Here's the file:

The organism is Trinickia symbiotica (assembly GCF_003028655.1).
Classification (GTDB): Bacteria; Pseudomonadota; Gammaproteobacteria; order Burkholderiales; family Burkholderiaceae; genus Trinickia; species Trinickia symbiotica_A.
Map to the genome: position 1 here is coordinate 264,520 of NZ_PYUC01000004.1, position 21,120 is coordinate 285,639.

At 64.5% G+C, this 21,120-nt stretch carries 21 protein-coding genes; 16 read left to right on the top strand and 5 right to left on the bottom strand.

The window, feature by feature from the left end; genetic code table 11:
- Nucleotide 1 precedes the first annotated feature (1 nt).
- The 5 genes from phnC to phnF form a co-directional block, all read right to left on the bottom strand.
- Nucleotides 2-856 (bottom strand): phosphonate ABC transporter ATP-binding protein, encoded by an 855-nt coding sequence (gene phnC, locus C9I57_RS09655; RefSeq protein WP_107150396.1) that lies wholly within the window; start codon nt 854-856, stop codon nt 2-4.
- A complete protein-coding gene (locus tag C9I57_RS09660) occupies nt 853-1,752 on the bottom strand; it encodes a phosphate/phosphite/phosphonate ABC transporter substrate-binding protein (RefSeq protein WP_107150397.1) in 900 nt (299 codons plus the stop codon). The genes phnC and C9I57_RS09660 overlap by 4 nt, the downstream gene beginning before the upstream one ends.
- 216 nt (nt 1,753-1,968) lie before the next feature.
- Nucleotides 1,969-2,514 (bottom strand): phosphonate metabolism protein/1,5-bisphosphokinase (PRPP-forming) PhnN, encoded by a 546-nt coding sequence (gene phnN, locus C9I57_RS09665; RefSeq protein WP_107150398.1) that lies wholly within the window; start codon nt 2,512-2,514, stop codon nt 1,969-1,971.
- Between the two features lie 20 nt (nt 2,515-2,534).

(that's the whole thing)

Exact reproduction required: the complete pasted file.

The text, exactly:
The organism is Trinickia symbiotica (assembly GCF_003028655.1).
Classification (GTDB): Bacteria; Pseudomonadota; Gammaproteobacteria; order Burkholderiales; family Burkholderiaceae; genus Trinickia; species Trinickia symbiotica_A.
Map to the genome: position 1 here is coordinate 264,520 of NZ_PYUC01000004.1, position 21,120 is coordinate 285,639.

At 64.5% G+C, this 21,120-nt stretch carries 21 protein-coding genes; 16 read left to right on the top strand and 5 right to left on the bottom strand.

The window, feature by feature from the left end; genetic code table 11:
- Nucleotide 1 precedes the first annotated feature (1 nt).
- The 5 genes from phnC to phnF form a co-directional block, all read right to left on the bottom strand.
- Nucleotides 2-856 (bottom strand): phosphonate ABC transporter ATP-binding protein, encoded by an 855-nt coding sequence (gene phnC, locus C9I57_RS09655; RefSeq protein WP_107150396.1) that lies wholly within the window; start codon nt 854-856, stop codon nt 2-4.
- A complete protein-coding gene (locus tag C9I57_RS09660) occupies nt 853-1,752 on the bottom strand; it encodes a phosphate/phosphite/phosphonate ABC transporter substrate-binding protein (RefSeq protein WP_107150397.1) in 900 nt (299 codons plus the stop codon). The genes phnC and C9I57_RS09660 overlap by 4 nt, the downstream gene beginning before the upstream one ends.
- 216 nt (nt 1,753-1,968) lie before the next feature.
- Nucleotides 1,969-2,514 (bottom strand): phosphonate metabolism protein/1,5-bisphosphokinase (PRPP-forming) PhnN, encoded by a 546-nt coding sequence (gene phnN, locus C9I57_RS09665; RefSeq protein WP_107150398.1) that lies wholly within the window; start codon nt 2,512-2,514, stop codon nt 1,969-1,971.
- Between the two features lie 20 nt (nt 2,515-2,534).